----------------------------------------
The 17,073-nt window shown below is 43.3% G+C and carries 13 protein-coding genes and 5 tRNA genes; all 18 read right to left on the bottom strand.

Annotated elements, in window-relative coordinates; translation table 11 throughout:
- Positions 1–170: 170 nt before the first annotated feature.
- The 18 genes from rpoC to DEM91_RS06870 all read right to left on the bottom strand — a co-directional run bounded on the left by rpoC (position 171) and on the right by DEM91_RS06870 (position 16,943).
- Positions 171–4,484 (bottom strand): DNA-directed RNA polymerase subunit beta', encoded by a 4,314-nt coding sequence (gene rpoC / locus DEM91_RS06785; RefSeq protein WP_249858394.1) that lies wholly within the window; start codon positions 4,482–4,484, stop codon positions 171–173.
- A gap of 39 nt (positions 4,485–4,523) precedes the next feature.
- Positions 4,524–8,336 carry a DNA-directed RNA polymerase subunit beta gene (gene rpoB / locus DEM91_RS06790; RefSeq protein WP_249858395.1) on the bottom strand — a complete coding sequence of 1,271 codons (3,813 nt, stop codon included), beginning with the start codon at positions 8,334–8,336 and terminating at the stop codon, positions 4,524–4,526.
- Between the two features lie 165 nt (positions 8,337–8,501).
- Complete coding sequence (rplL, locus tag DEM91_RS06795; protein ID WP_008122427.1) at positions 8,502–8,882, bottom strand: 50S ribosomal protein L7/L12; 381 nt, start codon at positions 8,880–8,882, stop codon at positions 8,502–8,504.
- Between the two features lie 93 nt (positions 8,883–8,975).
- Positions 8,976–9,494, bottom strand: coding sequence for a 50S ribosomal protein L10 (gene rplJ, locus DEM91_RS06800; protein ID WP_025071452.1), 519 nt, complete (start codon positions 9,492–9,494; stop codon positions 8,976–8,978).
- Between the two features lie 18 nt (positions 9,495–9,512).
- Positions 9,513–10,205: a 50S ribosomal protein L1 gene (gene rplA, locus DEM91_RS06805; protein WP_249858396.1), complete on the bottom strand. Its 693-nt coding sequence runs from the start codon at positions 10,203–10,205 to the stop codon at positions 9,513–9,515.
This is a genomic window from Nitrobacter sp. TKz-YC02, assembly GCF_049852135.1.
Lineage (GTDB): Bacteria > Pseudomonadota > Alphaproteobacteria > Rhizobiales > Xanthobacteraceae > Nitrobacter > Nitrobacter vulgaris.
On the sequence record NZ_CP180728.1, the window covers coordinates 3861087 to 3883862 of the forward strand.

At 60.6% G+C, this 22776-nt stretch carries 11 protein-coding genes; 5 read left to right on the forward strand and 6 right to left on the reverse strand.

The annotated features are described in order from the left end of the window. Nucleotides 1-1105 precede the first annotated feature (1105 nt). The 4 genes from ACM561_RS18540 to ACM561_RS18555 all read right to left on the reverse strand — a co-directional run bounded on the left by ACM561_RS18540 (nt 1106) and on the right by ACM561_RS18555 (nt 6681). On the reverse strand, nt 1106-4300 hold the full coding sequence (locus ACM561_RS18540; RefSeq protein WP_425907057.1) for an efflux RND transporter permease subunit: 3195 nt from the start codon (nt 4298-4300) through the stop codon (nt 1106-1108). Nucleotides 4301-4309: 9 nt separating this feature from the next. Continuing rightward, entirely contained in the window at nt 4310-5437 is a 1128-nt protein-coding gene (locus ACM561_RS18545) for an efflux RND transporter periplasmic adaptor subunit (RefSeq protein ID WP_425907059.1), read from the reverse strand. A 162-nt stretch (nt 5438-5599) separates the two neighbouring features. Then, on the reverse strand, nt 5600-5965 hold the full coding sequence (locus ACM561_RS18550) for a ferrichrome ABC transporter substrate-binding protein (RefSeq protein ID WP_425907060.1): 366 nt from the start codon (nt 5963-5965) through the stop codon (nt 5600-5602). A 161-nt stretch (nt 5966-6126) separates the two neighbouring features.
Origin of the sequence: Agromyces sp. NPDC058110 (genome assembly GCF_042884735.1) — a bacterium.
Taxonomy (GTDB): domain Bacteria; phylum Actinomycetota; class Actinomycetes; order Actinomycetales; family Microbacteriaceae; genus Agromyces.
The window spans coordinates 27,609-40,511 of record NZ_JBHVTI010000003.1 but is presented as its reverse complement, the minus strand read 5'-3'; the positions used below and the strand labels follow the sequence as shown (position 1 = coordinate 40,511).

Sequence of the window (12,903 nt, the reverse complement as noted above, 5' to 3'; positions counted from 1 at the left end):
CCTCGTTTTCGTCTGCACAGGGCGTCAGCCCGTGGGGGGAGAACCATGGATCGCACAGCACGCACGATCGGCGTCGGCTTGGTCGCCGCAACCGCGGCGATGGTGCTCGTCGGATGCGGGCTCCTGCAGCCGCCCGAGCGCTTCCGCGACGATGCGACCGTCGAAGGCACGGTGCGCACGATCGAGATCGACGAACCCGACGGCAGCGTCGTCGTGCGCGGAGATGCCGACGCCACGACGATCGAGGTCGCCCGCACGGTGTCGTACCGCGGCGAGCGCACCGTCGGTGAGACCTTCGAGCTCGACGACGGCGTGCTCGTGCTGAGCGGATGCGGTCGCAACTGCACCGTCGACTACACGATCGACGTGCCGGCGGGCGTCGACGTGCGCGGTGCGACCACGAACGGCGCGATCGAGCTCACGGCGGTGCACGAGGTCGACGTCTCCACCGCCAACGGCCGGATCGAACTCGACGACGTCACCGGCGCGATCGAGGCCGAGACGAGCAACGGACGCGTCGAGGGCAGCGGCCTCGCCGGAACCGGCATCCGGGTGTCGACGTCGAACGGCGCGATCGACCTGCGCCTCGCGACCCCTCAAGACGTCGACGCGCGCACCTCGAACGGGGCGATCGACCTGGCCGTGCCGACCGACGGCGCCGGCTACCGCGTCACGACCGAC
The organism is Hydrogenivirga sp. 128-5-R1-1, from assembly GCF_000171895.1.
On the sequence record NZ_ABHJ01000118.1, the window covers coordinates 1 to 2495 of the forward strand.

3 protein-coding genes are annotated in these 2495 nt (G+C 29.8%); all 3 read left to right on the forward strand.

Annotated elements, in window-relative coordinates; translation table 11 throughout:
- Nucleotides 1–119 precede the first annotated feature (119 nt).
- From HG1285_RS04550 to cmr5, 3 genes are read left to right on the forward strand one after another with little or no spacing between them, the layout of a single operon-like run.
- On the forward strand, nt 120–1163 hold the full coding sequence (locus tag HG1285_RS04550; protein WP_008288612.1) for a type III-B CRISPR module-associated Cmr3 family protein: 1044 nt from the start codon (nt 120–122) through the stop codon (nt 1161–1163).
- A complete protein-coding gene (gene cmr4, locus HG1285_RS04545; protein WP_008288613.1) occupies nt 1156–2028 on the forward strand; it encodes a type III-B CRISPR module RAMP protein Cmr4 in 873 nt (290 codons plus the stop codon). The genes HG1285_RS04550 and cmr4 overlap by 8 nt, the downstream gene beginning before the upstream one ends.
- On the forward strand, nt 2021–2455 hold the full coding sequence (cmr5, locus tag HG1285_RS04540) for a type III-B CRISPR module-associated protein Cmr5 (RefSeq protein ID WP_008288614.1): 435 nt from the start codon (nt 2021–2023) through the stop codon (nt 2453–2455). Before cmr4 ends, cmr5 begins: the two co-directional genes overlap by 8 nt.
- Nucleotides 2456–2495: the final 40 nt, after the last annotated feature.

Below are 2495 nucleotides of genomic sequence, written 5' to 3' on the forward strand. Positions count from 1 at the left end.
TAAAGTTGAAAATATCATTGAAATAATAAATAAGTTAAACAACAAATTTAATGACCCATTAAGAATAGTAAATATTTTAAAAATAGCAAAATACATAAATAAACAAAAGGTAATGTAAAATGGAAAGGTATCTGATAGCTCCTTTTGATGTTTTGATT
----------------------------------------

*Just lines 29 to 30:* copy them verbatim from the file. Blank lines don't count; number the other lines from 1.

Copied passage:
- From HG1285_RS04550 to cmr5, 3 genes are read left to right on the forward strand one after another with little or no spacing between them, the layout of a single operon-like run.
- On the forward strand, nt 120–1163 hold the full coding sequence (locus tag HG1285_RS04550; protein WP_008288612.1) for a type III-B CRISPR module-associated Cmr3 family protein: 1044 nt from the start codon (nt 120–122) through the stop codon (nt 1161–1163).